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July 2011 Newsletter | Fedelta Home Care, Seattle WA
July 01, 2011
July 2011 Newsletter
Summer is here at last, and even though we’ve had a cooler than average spring, periods of hot weather will surely arrive. Working or playing in the sun, spending time in an unventilated home, or sitting in a closed vehicle can result in uncomfortable and even dangerous temperatures for anyone. But did you know that even though seniors may be the least likely to complain about the effects of summer weather, they are at highest risk for the dangers of extreme heat?
In this issue of the Fedelta Care Solutions
e-newsletter, we’d like to share some basic warm weather safety tips to help seniors and family caregivers stay cool and enjoy the summer season.
Protect Seniors from Heat-Related Illness
Even in our mild Northwest climate, hot weather can be dangerous. Seniors and families should be aware of the symptoms of heat exhaustion, which include dizziness, weakness, nausea and heavy perspiration. If ignored, these symptoms can progress to a dangerous condition called heat stroke. The symptoms of heatstroke are:
- Body temperature above 104 degrees
- Confusion, staggering
- Dry, flushed skin with no sweating
- Strong, rapid pulse
Heat stroke is a medical emergency. Call 9-1-1 right away. While waiting for help to arrive, move the person to a cooler place. Remove or loosen tight clothing, and apply cool, wet cloth or towels to the skin.
Why Are Older Adults More Susceptible to Heat?
As we grow older, decreased blood circulation and a less efficient perspiration mechanism make it harder for our bodies to regulate temperature. Common health conditions such as cardiovascular disease, kidney or lung problems, or an unhealthy body weight are also a factor. Seniors are also more likely to take certain prescription medications that hinder the body’s ability to cool itself.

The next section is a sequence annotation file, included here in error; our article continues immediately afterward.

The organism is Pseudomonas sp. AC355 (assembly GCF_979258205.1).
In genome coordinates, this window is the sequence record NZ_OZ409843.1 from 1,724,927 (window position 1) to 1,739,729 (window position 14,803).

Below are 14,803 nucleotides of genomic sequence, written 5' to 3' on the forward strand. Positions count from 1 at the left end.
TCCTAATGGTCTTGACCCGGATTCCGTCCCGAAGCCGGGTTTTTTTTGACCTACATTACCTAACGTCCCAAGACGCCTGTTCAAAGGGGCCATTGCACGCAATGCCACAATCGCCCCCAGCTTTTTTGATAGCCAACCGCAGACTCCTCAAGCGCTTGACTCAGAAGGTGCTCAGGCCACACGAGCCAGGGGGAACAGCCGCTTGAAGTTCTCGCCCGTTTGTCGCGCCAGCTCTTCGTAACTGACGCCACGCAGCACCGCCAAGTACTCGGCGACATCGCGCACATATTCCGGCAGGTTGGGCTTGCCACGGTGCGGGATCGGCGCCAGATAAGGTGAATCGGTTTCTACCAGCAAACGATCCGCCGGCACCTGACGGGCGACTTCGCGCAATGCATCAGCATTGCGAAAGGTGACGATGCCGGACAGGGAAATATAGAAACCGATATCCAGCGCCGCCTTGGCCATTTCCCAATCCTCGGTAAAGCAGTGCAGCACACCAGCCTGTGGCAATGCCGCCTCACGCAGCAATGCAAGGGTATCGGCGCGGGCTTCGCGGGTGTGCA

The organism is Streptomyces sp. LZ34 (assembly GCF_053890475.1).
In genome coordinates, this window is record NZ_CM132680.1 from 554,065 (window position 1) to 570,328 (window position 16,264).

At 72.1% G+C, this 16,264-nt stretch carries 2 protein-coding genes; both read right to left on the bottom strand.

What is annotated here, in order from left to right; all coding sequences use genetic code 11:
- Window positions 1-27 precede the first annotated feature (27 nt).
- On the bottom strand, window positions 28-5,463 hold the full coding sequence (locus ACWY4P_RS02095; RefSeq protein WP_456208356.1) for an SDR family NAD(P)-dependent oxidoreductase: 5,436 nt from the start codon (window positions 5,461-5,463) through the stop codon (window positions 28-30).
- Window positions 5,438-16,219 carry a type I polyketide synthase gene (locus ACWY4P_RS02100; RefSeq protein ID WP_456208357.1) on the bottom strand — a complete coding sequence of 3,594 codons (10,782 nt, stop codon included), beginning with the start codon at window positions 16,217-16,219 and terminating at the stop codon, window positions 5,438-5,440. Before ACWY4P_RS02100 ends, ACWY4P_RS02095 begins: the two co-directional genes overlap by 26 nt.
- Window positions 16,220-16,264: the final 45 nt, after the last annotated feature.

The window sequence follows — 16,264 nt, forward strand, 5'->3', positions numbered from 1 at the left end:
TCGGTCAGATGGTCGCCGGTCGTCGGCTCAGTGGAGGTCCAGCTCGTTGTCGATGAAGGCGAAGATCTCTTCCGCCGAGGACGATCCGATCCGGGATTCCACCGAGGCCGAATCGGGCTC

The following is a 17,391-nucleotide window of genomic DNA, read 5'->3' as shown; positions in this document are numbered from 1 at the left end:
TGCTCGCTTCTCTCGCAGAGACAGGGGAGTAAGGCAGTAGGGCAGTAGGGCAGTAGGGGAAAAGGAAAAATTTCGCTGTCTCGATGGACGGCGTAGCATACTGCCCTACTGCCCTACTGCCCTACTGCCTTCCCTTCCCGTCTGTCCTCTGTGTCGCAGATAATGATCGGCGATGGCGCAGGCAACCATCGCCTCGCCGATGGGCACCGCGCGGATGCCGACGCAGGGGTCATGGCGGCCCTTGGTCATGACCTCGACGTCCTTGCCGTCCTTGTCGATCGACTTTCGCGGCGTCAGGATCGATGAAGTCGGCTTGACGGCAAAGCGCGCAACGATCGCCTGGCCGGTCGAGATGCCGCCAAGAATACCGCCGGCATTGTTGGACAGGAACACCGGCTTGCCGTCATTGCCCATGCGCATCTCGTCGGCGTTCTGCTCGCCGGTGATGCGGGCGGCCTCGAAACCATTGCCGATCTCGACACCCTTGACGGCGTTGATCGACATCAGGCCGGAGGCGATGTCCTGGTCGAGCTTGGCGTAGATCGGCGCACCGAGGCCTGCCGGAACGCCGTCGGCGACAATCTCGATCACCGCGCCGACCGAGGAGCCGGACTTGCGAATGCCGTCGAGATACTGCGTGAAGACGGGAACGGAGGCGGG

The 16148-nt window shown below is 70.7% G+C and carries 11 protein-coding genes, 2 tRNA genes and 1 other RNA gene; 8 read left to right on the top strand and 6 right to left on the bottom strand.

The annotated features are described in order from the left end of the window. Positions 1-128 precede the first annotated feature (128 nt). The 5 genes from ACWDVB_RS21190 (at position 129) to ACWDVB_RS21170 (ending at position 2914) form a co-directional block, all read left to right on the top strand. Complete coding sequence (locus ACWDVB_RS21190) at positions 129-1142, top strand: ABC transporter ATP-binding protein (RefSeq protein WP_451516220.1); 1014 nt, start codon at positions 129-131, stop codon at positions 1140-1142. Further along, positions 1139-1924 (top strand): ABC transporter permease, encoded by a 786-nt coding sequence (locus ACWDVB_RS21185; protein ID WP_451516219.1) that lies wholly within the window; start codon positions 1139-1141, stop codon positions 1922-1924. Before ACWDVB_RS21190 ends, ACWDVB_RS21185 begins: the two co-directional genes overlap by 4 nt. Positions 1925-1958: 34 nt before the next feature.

During periods of high heat, check up on senior friends and relatives, especially if they do not have air conditioning. Here are some tips to share to help them remain cool and comfortable:
- Drink plenty of fluids, even if you don’t feel thirsty. (People on a fluid-restricted diet should consult their healthcare provider about staying hydrated during periods of heat.)
- Wear short-sleeved, loose-fitting garments made of natural fibers.
- Exercise and work outside only during the cooler hours of the day.
- If your home is not air conditioned, open windows to let in cool air during early morning and evening hours. Close drapes and blinds to block the sun, and use fans to circulate cooler air.
- Take a break during the warmest hours at a shopping mall, library, senior center, movie theater or other air conditioned place.
Safe Gardening Tips
Summer time is garden time! Gardening is a great way to enjoy the fresh air, get some extra exercise, and save money on nutritious veggies, and fresh-cut flowers to brighten the home. Proponents of the home farm movement remind us that gardening is good for the environment. And American Society for Horticultural Science studies demonstrate that working in a garden enhances the quality of life for seniors.
To get the most out of gardening, remember these safety tips:
- Use good body mechanics to avoid straining your back. Be sure to warm up and stretch like you would before any exercise routine.
- Use a cushion or garden stool to protect your knees.
- Wear gloves to avoid blisters.
- Follow the directions carefully when using insecticides, fertilizer and other chemicals.
- Avoid working in the garden during periods of high temperatures.
- Keep tetanus and all other immunizations up-to-date.
Seniors who have mobility challenges from arthritis, osteoporosis or other health conditions can still cultivate beautiful blooms and delicious produce, using container gardens or raised beds.
Fedelta Five: Fall Protection
The summer months allow more opportunities for physical activity—but for seniors, this can also mean a higher risk of falls. Fedelta Care Solutions home care professionals offer these suggestions for decreasing the risk:
- Remove clutter and obstacles from pathways.
- Be sure eyeglass prescription is up-to-date.
- Ask the physician to review all medications.
- Have canes, walkers and other assistive devices professionally fitted, and learn to use them correctly.
- Seek medical help for dizziness or balance problems, and take a balance training class.